for any curriculum change; improvements of the curriculum content, reduc-
tion of the cost of education without damage to the curriculum, or im-
provement of student motivation.
Speaking to the last factor first, student motivation is regarded
by many educators as an outstandingly important determinant of the re-
sults obtained in the classroom. It is believed that some students,
impressed by bridges and roads wish to become civil'engineers; that radio
hams or television buffs aim toward electrical engineering; that chemistry
enthusiasts lean toward chemical engineering, while the machine-minded
are attracted to mechanical engineering. While it is true that many
students appear to come into engineering for no clearlywdefined reason
at all, it is also true that even these usually wish to identify kith a
professional discipline after a year or two -- or so we are led to believe.
Training in The Basic Sciences:
Let us take a somewhat harder look at the disparities in the basic
science training of students in the four disciplines previously discussed.
After all, that is where common-core problems start.
For example, within currently prevailing practice, the mathematical
training of electrical engineers usually exceeds that of other engineering
students. This is both necessary and proper, not only because their in-
tended profession requires it, but, just as important, because they are
often mathematically motivated. A mathematical language barrier tends to
exist between them and their fellow students. It often appears at an
early stage and continues to widen with time.
Chemical engineering undergraduates have been devoting roughly half
an academic year more to basic science than other students. This has
been used mainly in acquiring chemical background, particularly in physi-
cal and organic chemistry. Again, this is both necessary and proper be-
cause of professional requirements and motivation. For these important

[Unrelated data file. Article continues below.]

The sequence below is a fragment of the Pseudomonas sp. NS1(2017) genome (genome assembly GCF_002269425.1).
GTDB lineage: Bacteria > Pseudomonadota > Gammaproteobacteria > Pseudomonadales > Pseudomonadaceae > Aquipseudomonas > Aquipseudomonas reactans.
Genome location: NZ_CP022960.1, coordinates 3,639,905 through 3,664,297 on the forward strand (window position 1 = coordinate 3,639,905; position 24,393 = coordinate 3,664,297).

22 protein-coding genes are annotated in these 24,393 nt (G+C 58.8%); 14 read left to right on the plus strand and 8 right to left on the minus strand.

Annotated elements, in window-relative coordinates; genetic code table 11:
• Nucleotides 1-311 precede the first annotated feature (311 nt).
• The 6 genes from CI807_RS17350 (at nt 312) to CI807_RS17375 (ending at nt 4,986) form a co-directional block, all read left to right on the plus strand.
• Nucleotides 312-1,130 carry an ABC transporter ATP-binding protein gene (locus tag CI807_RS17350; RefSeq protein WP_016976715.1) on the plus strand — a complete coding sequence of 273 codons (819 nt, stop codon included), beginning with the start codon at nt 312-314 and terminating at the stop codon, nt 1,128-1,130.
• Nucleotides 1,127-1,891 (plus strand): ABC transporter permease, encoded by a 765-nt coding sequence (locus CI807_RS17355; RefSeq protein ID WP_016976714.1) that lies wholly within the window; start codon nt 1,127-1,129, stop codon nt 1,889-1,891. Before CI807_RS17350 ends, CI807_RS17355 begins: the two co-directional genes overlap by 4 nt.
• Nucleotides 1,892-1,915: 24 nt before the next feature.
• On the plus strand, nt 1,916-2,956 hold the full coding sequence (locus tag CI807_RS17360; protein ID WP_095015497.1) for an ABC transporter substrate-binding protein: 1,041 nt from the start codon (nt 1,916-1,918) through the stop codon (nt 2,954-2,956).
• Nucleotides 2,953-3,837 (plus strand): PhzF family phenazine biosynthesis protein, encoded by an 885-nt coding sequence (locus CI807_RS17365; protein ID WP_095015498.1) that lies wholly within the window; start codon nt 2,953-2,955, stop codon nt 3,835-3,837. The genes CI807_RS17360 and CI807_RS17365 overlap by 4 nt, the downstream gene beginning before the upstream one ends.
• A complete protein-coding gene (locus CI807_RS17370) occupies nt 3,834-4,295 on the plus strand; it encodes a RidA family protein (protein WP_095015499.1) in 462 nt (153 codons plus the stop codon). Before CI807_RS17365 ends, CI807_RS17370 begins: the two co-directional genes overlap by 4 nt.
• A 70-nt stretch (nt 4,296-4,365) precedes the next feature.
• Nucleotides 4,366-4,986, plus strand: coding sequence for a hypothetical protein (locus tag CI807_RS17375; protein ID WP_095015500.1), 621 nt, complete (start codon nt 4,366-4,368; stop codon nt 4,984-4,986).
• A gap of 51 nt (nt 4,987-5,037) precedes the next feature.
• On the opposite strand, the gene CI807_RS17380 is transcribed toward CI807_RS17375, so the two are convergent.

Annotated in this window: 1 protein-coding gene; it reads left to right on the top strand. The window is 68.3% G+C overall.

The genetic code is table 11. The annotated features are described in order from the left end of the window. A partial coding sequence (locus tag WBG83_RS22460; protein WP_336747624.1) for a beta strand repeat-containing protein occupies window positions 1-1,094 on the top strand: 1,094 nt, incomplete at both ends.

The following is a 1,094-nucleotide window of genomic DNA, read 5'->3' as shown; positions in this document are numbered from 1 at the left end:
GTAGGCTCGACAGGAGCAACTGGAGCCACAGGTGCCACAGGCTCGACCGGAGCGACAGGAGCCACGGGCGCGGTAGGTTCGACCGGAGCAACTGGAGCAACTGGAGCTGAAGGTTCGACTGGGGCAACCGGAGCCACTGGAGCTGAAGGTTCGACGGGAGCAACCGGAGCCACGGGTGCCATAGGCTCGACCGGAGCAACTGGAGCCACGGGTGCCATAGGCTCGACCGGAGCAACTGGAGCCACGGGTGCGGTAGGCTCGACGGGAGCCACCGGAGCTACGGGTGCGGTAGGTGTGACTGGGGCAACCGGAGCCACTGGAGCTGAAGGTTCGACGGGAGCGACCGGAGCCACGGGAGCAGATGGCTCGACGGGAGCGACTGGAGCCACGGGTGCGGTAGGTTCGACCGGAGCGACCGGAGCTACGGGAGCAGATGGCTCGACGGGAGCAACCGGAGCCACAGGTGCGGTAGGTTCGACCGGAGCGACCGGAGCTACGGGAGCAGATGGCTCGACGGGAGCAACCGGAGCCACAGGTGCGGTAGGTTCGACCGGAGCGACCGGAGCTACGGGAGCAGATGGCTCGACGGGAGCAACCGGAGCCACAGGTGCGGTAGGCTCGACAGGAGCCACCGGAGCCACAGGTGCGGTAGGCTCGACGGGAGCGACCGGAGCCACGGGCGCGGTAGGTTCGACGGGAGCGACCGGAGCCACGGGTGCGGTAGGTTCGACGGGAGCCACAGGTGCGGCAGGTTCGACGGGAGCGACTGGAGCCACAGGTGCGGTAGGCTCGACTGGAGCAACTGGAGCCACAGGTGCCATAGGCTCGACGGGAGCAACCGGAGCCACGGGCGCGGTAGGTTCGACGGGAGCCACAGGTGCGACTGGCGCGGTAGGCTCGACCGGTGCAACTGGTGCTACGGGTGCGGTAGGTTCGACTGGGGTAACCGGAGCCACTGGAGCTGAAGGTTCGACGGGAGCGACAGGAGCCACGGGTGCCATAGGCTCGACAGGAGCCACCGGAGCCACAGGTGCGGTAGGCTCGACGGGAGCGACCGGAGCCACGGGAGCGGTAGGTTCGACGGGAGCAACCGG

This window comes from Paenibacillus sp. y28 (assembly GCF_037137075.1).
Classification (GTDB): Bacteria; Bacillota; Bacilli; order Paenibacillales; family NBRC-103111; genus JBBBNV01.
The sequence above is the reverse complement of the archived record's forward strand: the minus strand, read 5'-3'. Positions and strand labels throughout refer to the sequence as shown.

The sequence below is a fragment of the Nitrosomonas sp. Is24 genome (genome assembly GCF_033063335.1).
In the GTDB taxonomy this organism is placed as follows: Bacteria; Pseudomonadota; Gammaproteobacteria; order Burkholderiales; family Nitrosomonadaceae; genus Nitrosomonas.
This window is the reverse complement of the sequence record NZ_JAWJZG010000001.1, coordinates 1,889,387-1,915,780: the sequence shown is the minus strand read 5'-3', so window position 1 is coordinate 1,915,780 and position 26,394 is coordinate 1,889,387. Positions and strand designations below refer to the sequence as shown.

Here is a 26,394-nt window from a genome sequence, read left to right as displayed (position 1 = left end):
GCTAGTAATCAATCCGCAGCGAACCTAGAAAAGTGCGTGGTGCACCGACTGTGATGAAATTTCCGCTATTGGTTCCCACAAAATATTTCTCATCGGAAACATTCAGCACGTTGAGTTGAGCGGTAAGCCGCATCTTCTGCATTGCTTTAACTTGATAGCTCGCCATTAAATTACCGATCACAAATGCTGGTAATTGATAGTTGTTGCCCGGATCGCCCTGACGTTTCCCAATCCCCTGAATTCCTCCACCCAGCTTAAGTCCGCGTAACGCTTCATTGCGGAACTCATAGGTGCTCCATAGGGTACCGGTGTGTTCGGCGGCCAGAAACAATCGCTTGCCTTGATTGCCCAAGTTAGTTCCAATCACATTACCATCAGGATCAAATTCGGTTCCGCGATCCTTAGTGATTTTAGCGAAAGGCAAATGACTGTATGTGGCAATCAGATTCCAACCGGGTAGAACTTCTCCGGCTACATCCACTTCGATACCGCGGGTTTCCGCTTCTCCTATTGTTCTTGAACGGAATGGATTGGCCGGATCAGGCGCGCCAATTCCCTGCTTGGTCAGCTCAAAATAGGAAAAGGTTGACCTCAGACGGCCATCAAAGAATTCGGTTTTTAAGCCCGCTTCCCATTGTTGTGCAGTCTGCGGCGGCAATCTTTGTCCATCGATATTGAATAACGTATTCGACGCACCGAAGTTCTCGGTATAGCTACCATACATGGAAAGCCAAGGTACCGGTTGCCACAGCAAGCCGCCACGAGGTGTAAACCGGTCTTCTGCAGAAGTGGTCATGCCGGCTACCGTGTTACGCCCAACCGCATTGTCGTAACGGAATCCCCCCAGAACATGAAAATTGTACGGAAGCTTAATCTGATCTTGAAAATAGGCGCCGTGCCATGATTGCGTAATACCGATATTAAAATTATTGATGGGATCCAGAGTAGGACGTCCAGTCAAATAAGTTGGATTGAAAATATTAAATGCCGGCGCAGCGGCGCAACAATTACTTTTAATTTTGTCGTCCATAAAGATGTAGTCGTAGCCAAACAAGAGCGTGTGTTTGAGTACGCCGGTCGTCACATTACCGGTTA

reasons a massive chemical language barrier currently exists between
chemical engineering students and most other engineering students.
Having acquired sound grounding in both basic sciences, chemical
engineers, in their study of material and energy balances, thermodynamics,
reaction kinetics, properties of materials, chemical plant design, etc.,
are continually required to think in broad terms about systems in which
both physical and chemical changes are taking place. It is this sustained
simultaneous preoccupation with both the physical and chemical worlds that
is the overriding distinction and the cardinal virtue of the chemical en-
gineer's training. In none of the other three undergraduate disciplines
discussed has this breadth of viewpoint been necessary, nor has it been
Common-Core Curriculum Under the Status Quo:
Having taken recognition of the existence of differences in profes-
sional thinking, student motivation, and the basic training of engineering
undergraduates that has existed up till now, let us explore the limits to
which the common-core approach can and should be applied; first, without
important changes in present student motivation or basic science training,
and later, with them.
No great error is introduced if it is assumed that two half-year
terms ( 8 credits) of chemistry, three (or four) terms of college level
mathematics, and three or four terms of physics currently represent the
statistical extent to which basic science training is common to the under-
graduates in the four disciplines under discussion. Coupled with the usual
amounts of cultural and non-technical courses this is enough for at least
two full years of common-core curriculum.
Where else can the common-core concept be applied legitimately? Any
courses requiring no knowledge of chemistry, just mathematics and physics,
are distinct possibilities.
A partial list would include such subjects as (1) the transfer of
momentum, heat and mass (2) measurement and control of process variables
(3) mechanics of solids (4) analog and digital computation, and (5)
graphics. However, certain important provisos should be attached. Proper
motivation must be preserved for all students entering the course and no
attempt must be made by any discipline to attenuate the course content to
a point seriously below the requirements of any other discipline! To be
legitimate, any curriculum change should result in an upgrading, not a
degrading of content.
In the above discussion, two sources of controversy are indicated.
Whenever a common-core course is designed for students with disparate
backgrounds and objectives, the tendency is to produce a course rendered
assimilable by the students having the weakest background and made pala-
table to those having the weakest motivation. To cite one instance,
electrical engineers might find a core course dealing with circuits,
fields and electronics unacceptable despite all efforts to make it other-
wise. If given at a level suitable for highly-motivated future electri-
cal engineers, it might be unassimilable by the other students. If pre-
sented at a level suitable for the latter group, it might prove boring